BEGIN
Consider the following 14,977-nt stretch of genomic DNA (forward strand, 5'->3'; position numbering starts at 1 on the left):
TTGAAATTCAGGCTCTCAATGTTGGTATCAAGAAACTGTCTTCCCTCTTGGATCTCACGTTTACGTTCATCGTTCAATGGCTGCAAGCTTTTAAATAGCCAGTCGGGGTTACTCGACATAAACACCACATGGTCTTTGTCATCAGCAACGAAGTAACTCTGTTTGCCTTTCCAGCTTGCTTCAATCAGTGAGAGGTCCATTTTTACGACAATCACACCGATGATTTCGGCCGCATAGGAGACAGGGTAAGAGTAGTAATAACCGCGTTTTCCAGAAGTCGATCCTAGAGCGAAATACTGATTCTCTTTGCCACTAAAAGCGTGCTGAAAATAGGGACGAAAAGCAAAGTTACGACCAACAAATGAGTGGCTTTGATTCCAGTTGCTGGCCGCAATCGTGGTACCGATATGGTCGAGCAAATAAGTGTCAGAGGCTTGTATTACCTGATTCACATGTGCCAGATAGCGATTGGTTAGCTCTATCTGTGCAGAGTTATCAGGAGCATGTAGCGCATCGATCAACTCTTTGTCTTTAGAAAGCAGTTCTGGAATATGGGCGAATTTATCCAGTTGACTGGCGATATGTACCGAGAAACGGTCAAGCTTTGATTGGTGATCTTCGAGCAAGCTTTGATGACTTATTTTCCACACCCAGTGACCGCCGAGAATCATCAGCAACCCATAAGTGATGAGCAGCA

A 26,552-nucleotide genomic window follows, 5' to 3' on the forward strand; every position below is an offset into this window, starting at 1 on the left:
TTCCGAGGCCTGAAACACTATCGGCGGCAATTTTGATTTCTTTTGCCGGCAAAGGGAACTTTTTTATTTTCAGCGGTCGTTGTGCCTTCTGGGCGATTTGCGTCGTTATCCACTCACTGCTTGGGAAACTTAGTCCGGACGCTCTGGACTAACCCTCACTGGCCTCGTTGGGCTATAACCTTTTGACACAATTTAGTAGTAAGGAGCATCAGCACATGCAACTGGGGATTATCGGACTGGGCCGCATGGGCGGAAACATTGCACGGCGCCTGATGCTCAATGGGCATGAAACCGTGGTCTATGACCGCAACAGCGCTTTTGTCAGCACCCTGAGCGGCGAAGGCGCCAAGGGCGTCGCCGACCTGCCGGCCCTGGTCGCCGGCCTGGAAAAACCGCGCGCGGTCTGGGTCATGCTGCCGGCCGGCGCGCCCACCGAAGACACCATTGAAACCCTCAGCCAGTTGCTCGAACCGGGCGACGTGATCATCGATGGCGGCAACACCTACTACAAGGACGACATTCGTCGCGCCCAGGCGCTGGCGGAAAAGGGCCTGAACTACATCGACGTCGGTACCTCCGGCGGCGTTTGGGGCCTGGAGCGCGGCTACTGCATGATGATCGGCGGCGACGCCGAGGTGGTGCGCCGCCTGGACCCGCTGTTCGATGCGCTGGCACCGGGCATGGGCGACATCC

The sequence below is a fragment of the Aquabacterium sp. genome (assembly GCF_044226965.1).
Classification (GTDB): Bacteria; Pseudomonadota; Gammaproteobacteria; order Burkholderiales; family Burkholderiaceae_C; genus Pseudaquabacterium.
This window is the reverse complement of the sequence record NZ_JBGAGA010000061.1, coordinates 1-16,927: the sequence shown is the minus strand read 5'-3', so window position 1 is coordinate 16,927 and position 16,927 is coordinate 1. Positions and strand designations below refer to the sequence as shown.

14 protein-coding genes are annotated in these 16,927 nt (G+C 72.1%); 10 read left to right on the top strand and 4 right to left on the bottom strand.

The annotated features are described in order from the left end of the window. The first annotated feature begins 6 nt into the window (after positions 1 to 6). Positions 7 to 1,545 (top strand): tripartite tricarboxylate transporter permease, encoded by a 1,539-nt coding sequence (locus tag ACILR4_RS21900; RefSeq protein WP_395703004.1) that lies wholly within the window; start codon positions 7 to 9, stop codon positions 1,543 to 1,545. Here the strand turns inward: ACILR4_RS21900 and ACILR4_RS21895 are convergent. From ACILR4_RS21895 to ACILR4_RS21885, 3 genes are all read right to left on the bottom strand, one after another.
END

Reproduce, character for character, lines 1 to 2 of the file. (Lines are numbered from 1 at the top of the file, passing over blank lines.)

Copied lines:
Consider the following 14,977-nt stretch of genomic DNA (forward strand, 5'->3'; position numbering starts at 1 on the left):
TTGAAATTCAGGCTCTCAATGTTGGTATCAAGAAACTGTCTTCCCTCTTGGATCTCACGTTTACGTTCATCGTTCAATGGCTGCAAGCTTTTAAATAGCCAGTCGGGGTTACTCGACATAAACACCACATGGTCTTTGTCATCAGCAACGAAGTAACTCTGTTTGCCTTTCCAGCTTGCTTCAATCAGTGAGAGGTCCATTTTTACGACAATCACACCGATGATTTCGGCCGCATAGGAGACAGGGTAAGAGTAGTAATAACCGCGTTTTCCAGAAGTCGATCCTAGAGCGAAATACTGATTCTCTTTGCCACTAAAAGCGTGCTGAAAATAGGGACGAAAAGCAAAGTTACGACCAACAAATGAGTGGCTTTGATTCCAGTTGCTGGCCGCAATCGTGGTACCGATATGGTCGAGCAAATAAGTGTCAGAGGCTTGTATTACCTGATTCACATGTGCCAGATAGCGATTGGTTAGCTCTATCTGTGCAGAGTTATCAGGAGCATGTAGCGCATCGATCAACTCTTTGTCTTTAGAAAGCAGTTCTGGAATATGGGCGAATTTATCCAGTTGACTGGCGATATGTACCGAGAAACGGTCAAGCTTTGATTGGTGATCTTCGAGCAAGCTTTGATGACTTATTTTCCACACCCAGTGACCGCCGAGAATCATCAGCAACCCATAAGTGATGAGCAGCA